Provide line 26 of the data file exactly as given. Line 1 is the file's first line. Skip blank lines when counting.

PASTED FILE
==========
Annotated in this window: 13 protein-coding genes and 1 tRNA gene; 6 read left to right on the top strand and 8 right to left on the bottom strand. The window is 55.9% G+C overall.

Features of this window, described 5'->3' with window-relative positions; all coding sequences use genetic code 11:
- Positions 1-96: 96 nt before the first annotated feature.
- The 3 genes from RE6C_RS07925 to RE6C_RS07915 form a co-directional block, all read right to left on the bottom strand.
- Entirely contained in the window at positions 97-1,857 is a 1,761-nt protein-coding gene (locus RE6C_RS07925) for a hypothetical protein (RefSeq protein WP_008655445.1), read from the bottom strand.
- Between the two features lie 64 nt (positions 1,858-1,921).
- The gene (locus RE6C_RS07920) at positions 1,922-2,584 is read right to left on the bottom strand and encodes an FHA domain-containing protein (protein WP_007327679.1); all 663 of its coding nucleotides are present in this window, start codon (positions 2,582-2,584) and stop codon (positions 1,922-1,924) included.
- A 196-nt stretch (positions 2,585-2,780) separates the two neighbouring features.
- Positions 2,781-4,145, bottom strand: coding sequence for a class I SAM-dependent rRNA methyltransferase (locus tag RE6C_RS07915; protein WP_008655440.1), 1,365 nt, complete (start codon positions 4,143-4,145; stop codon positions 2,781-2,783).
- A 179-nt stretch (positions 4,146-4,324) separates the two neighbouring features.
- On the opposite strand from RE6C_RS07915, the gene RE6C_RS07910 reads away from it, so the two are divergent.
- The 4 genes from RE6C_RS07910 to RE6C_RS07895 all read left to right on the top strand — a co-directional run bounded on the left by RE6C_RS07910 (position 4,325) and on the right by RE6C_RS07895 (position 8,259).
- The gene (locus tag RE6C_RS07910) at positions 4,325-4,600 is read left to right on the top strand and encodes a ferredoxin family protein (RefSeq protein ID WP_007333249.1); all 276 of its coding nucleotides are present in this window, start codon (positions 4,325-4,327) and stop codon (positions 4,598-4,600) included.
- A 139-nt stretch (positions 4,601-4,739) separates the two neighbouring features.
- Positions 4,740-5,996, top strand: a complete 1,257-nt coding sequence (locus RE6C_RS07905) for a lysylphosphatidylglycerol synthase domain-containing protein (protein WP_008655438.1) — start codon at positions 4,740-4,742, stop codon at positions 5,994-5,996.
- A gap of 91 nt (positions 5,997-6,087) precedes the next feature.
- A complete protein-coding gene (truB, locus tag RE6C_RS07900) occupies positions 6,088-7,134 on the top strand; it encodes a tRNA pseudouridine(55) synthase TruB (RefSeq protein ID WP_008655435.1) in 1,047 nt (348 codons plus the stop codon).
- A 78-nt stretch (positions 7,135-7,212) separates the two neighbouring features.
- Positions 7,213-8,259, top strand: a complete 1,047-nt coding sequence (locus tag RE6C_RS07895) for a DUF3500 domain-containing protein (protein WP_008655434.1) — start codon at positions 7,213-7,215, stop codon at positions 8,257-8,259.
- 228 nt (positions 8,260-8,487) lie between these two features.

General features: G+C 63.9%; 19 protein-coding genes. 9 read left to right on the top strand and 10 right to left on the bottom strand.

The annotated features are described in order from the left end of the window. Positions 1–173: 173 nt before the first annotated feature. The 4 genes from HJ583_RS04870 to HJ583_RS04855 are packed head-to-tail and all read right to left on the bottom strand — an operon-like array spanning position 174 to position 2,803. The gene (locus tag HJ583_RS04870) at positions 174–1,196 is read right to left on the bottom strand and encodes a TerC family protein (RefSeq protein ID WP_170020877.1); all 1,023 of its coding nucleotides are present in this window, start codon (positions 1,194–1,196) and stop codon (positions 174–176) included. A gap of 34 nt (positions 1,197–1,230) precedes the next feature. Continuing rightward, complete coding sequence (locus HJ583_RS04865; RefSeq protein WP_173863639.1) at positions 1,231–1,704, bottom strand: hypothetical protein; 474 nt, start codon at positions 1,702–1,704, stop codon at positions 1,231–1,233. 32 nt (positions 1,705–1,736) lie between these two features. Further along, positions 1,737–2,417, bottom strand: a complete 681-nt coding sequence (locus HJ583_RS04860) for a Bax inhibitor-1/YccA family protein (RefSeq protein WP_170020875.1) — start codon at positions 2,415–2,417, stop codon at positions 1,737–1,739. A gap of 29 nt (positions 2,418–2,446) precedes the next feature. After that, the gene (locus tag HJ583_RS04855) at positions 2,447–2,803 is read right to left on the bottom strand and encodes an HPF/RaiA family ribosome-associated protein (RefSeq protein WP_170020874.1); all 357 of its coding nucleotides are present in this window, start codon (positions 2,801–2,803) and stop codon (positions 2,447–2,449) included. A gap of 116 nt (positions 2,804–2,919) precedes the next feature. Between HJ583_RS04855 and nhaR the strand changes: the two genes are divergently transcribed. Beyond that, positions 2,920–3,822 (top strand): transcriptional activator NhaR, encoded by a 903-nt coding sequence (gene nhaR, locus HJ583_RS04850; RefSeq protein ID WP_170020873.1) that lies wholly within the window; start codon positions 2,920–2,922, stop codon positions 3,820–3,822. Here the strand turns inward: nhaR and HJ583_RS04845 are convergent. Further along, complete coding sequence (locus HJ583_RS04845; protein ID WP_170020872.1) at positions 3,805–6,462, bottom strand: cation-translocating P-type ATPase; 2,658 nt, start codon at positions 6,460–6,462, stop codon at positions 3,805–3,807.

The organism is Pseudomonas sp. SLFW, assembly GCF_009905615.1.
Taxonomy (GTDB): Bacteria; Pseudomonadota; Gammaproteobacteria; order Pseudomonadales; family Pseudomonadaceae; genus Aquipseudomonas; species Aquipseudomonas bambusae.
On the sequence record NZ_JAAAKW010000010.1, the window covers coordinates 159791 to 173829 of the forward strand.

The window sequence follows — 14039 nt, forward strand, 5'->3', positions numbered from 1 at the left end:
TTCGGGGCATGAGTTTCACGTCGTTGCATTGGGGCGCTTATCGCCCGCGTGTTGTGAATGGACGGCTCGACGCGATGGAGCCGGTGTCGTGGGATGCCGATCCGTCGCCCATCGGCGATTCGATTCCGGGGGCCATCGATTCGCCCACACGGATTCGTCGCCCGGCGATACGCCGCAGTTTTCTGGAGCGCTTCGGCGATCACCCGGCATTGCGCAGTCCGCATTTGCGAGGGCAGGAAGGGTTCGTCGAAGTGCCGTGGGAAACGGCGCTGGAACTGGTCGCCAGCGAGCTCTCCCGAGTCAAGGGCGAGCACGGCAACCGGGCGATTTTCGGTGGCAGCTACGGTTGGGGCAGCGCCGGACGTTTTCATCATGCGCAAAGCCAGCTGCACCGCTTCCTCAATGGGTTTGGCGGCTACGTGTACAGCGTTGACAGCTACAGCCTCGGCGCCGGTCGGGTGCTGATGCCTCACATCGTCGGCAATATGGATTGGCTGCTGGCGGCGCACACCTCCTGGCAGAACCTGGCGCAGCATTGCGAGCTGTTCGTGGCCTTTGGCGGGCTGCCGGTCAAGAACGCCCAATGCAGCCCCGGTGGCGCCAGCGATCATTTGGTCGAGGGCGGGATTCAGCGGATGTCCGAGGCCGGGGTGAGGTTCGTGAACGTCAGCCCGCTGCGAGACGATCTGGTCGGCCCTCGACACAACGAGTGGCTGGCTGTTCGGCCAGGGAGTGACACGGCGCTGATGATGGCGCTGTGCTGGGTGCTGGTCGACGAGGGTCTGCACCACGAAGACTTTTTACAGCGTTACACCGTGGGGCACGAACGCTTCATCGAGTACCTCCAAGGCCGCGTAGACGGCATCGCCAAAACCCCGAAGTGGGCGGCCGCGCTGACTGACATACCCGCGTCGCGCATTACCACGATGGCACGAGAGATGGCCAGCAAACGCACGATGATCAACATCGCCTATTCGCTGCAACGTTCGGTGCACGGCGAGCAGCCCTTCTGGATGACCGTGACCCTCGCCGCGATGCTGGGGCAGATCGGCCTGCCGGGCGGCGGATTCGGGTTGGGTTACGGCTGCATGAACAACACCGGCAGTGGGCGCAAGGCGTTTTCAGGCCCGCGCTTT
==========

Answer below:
The window sequence follows — 14039 nt, forward strand, 5'->3', positions numbered from 1 at the left end: